At this moment of spectacular triumph in Tripoli, even the fiercest advocates of the NATO intervention that helped topple Muammar al-Qaddafi have been sounding notes of trepidation and sober caution; nobody wants to get caught out being unduly optimistic. Advocates of intervention endured a terrible chastening in Iraq and Afghanistan. It's now obvious, if it wasn't before, that in post-conflict situations, things are much likelier to go wrong than right. And Libya is arguably more fraught than any of its recent predecessors.
Allow me, in what I'm sure is a spirit of a priori hopefulness, to offer some tiny grounds for optimism. For the last several months, I have been following the deliberations of the Tripoli Task Force. This body was established in April by the National Transitional Council (NTC), the rebel government based in Benghazi, in order to plan for the post-Qaddafi transition. One of the peculiar advantages of the military stalemate that lasted until this past weekend is that it gave the task force ample time to plan for Day One of the new government.
Over time, the group's core members moved from Benghazi to Dubai. By the time the Qaddafi regime fell, about 70 people were engaged fulltime in the task of planning. This group oversaw a network of hundreds of Libyans, mostly professionals, divided into 17 teams responsible for policing, water supply, fuel, schools, and the like. They made a point of studying precedent. According to Sohail Nakhoody, who served as chief of staff to Aref Ali Nayed, a Libyan businessman who headed the task force (and now serves as the new government's ambassador to the United Arab Emirates), "We had in front of us the experience of Afghanistan, Iraq, Kosovo, Somalia." Iraq served as a kind of anti-template, especially on questions like how to treat regime elements -- i.e., no "de-Baathification."
Let me pause for a moment to recall the absurdity of the George W. Bush administration's own planning process for Day One of a post-Saddam Iraq. Back in the summer of 2002, the U.S. State Department established the Future of Iraq Project, a study exercise that brought Iraqi exiles together with American academic experts and government officials. But once Defense Secretary Donald Rumsfeld persuaded Bush to transfer control of postwar Iraq to the Defense Department, the entire effort was scrapped. In The Assassins' Gate, journalist George Packer describes meeting an Iraqi-American lawyer in Baghdad desperately trying to interest the new authorities in the State Department's 250-page report on transitional justice, and finding no takers. The planning process was transferred to a group of retired military officers heading something called the Office of Reconstruction and Humanitarian Assistance (ORHA), whose very name denoted the strict limits of its mandate. Security was outside ORHA's mandate; so were politics and governance. Those things were supposed to take care of themselves. As we know now, they didn't.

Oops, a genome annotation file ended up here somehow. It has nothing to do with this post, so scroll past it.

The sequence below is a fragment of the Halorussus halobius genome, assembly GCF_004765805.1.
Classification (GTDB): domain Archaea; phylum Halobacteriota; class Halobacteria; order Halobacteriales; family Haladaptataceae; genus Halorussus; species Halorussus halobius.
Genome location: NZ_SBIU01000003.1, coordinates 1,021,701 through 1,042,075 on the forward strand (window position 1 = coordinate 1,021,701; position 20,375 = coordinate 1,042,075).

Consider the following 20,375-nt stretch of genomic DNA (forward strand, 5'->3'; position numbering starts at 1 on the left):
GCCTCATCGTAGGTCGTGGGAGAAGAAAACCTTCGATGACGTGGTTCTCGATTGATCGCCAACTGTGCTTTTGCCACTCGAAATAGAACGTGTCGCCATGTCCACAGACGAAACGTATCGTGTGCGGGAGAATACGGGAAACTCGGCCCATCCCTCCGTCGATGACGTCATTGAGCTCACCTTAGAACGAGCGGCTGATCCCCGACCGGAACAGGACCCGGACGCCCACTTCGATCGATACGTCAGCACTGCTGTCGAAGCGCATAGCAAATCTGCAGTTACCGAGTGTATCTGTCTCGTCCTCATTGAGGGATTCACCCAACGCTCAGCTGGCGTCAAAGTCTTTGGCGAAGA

The Tripoli Task Force is staffed by Libyans, with a Libyan sense of reality. The goal, says Nakhoody, is to "secure the conditions for normal life and for democratic processes to happen." In recent weeks, the planning was expanded in order to produce a post-conflict plan for the whole country. Nakhoody says that task force members considered a series of disaster scenarios, especially after Russian diplomats passed along information that Qaddafi planned to devastate Tripoli. Fire brigades were organized, and a three-to-four-month supply of oil was stored in tankers in secure staging areas. These may still, of course, prove necessary. Nakhoody says that in recent days, task force members forged a "unified military command structure" among police brigades. He concedes, however, that it's not clear to what extent police commanders in Tripoli continued to fight alongside Qaddafi's troops and, thus, to what extent their loyalty can be counted on.